Profit margins can be skinny, costs steep, paperwork a headache and liabilities hair-raising. Yet the highly fragmented and volatile market for hazardous waste transportation has attracted players of all sizes and from at least four industries.
Those determined to stay in business for the long haul are pursuing a variety of strategies to compete for the 10 million tons of hazardous waste shipped off site each year. Some will have a harder road to travel than others.
Perhaps the biggest challenges face commercial carriers, the myriad transportation companies that have either chosen to haul hazardous waste exclusively or more often as an adjunct to other freight. Some have decided that trucking alone is not enough to build business and offer related environmental services such as obtaining government permits, waste brokering and waste analysis.
The toughest job carriers face, however, is to compete with the major disposal companies. Paradoxically, they also depend on these companies for survival.
Forty percent of waste bound for Rollins Environmental Services' hazardous waste disposal facilities, for example, is hauled by "independents." Forging good relations with the "majors" is obviously an important strategy. The question is, how aggressively will the waste disposal companies expand their captive fleets to replace outside carriers?
In the chemical industry, producers, distributors and transporters have discovered that hazardous waste collection is a close cousin of hazardous materials distribution and a business worth getting acquainted with. The family resemblances are strong enough to give companies like Ashland Chemical and Chemical Leaman a natural inclination for the work, but they've discovered that hazardous waste transportation has its own complexities, and capital investment can be substantial.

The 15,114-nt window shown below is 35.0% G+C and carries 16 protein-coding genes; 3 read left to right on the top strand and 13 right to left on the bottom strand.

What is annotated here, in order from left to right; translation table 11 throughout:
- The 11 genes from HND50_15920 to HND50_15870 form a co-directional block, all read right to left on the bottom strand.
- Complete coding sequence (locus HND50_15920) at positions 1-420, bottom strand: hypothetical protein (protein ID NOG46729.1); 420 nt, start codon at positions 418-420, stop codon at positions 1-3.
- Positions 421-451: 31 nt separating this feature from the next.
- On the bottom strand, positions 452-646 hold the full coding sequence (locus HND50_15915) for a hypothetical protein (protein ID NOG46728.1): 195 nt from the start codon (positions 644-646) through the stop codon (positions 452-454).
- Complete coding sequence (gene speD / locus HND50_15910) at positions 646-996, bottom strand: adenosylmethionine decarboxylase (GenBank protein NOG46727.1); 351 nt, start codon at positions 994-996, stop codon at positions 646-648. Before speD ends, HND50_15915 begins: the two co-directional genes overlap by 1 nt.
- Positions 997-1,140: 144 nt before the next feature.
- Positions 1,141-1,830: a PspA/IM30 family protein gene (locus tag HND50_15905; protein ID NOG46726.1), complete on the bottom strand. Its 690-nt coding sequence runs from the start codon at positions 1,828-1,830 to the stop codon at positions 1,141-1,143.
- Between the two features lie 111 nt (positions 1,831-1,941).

Railroads are also in on the act. Hazardous waste collection has its roots in municipal waste management and has traditionally been dominated by road transport. However, over the past three years, railroads have been making serious excursions into the hazardous waste transportation business. Their pitch? Safety and economy, especially for long hauls.
In spite of the competition for transportation dollars, the major players in hazardous waste hauling can be found in the ranks of the disposal industry.
Chemical Waste Management Inc. dispatches 1,500 tractors, trailers and straightbacks from its 23 regional transportation "centers," giving it the largest captive fleet in the business. Revenues for the company's transportation operations typically run 9 to 10 percent of the company total, and the division is keeping pace with the overall 25 percent growth rate, says David L. McEwan, Chem Waste's vice president for sales and marketing. Recent four-quarter sales for Chem Waste surpassed the $1 billion mark for the first time.
The company declines to divulge the amount of waste hauled to its facilities by independent carriers but plans to continue to expand and upgrade its proprietary fleet. "I suspect an increasing amount of waste we manage will be hauled by our own trucks, but we can't see a time when we wouldn't be using outside transporters," McEwan says.
Chem Waste customers base their waste collection and disposal decisions on the desire for safety before the desire for economy, say company executives. "We're certainly not the low-cost carrier and have no intention of trying to achieve that goal. . . . We're more interested in being the 'risk-free' carrier," McEwan says.
A company whose business strategy was directly influenced by Chem Waste's boosting its fleet size in the early '80s is Osco Inc. of Nashville, Tenn. Osco began in 1974 as a commercial carrier of used oil and did a significant share of subcontracting for Chem Waste. "Every month the number of miles traveled by Osco trucks dropped off," says Vice President Steven Blume, recalling how business was affected by the growth of fleets owned by waste disposal companies.